Title: Distinct oral bacterial communities observed between tobacco users and non-users: a longitudinal oral microbiome study
Presenting Author: Suhana Chattopadhyay
Authors: Leena Malayil MIAEH, SPH Faculty, Emmanuel Mongodin, MIAEH, SPH, Adjunct Faculty, Amy Sapkota, MIAEH, SPH, Faculty
Faculty Mentors: Amy R. Sapkota
Primary Category: Tobacco and Nicotine Products
Secondary Category: Environmental Health, Occupational Health, Environmental Justice and Climate Change
Background: Tobacco use is recognized to adversely affect every organ of the human body and influence changes in the oral microbiota. However, less is known about how specific tobacco products causes dysbiosis of the human oral microbiota over time.
Goal: Our overall goal of the study was to evaluate the temporal stability of the dysbiosis of the oral microbiome after tobacco products use.
Objectives: Here, we aimed to identify the temporal shifts in the bacterial communities in the oral cavity of tobacco users and compare the microbiota profiles from cigarette users and smokeless tobacco users.
Approach/Methods: Buccal mucosa and saliva samples were collected from 42 tobacco users and 43 non-users once a month for a total of four months. Identification of bacterial microbiome was done via PCR-amplification of the V3-V4 hypervariable region of the 16S rRNA gene and sequencing.
Results: Our data revealed the oral bacterial communities are dominated by Streptococcus, Prevotella, Haemophilus, Neisseria, and Veillonella, regardless of tobacco use status (non-user, cigarette user, and smokeless user). However, tobacco users had a larger and more diverse set of core bacterial species, with either significant co-occurrence or co-exclusion relationships, than non-users. Tobacco users had a lower relative abundance of Proteobacteria compared to non-users. Haemophilus was significantly higher (p<0.05) in the non-users, when compared to the smokers and Streptococcus, was least impacted by smoking status. Cigarette users showed a significantly higher (p<0.05) relative abundance of Rothia mucilaginosa, Haemophilus parainfluenzae, Neisseria subflava, and Veillonella dispar, while smokeless tobacco users showed significantly (p<0.05) higher relative abundance of Actinomyces and V. dispar when compared to the non-users. A significant difference (p<0.05) in the diversity of bacterial communities was also observed between buccal mucosa and saliva samples. Haemophilus, Lactobacillus, Pseudomonas, and Rothia showed higher while Leptotrichia. Oribacterium, Porphyromonas, and Prevotella showed lower relative abundance in buccal mucosa samples when compared to saliva samples. Bacterial community composition was relatively constant over time and between individuals.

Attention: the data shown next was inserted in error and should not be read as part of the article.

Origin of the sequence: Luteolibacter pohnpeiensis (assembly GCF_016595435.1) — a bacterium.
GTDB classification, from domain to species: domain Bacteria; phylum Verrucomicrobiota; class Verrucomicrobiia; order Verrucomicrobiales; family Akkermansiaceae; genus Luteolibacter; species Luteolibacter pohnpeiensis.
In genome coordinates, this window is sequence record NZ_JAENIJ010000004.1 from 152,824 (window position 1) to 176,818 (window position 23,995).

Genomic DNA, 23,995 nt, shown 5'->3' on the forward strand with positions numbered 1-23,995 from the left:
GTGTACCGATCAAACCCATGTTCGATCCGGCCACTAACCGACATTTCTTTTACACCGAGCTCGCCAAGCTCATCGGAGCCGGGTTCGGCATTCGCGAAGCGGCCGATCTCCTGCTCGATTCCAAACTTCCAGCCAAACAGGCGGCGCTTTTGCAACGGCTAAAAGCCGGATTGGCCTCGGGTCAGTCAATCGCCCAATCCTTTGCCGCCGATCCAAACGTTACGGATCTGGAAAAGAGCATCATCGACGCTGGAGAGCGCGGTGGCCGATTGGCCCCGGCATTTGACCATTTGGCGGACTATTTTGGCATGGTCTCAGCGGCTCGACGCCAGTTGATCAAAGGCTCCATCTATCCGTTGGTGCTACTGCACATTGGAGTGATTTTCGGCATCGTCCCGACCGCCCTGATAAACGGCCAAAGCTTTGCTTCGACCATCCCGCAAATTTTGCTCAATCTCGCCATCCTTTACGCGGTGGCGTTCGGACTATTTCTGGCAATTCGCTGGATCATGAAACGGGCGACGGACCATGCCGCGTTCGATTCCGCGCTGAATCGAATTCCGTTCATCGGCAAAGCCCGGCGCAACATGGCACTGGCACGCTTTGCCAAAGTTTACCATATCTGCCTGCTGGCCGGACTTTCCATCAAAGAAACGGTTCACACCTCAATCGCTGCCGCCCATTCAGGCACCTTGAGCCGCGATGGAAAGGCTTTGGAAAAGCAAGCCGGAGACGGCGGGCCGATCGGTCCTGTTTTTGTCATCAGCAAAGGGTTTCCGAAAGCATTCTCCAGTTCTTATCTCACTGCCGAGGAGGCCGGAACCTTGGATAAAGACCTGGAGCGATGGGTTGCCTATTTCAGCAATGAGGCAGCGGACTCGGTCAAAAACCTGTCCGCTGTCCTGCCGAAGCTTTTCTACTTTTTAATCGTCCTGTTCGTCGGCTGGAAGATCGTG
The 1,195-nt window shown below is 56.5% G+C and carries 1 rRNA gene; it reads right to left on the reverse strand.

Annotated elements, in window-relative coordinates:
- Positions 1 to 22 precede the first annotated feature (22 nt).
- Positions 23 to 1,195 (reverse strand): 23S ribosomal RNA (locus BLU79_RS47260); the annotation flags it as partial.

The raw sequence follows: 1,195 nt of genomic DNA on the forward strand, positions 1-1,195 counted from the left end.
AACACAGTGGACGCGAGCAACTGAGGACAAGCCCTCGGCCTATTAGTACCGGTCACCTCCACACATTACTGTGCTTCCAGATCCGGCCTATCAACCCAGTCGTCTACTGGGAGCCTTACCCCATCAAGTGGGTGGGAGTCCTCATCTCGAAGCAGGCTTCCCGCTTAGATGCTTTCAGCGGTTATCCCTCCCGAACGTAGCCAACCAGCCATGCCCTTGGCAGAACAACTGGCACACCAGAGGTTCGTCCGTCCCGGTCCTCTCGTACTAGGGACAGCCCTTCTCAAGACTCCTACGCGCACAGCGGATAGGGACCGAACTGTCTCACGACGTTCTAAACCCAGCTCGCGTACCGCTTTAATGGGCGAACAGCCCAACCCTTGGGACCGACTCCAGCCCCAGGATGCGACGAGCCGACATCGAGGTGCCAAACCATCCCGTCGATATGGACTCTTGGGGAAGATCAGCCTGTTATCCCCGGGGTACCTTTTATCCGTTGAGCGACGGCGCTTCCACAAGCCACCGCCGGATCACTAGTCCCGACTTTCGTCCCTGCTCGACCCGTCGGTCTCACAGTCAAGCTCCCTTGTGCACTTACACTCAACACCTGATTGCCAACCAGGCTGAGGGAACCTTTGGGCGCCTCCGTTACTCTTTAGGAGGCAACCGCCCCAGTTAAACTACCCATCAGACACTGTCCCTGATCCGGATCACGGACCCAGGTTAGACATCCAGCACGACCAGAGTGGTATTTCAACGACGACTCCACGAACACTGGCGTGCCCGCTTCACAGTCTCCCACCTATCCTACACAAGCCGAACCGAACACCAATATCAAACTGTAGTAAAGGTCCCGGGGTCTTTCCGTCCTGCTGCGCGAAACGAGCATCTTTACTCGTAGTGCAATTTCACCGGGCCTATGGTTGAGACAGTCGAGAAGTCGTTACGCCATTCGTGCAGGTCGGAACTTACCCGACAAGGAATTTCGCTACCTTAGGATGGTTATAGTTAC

Importance to Public Health: Our results indicate using tobacco products significantly changes the oral microbiome, even though it remains consistent over time. Alterations in the prevalence of some of the opportunistic pathogens in the smokers’ samples indicate poor oral health, which could lead to the initiation of smoking-related diseases. Overall, these results provide a more holistic understanding of the structure of microbial communities in the oral cavity, and some clues about how smoking exposures may govern their assembly and lead to disease states.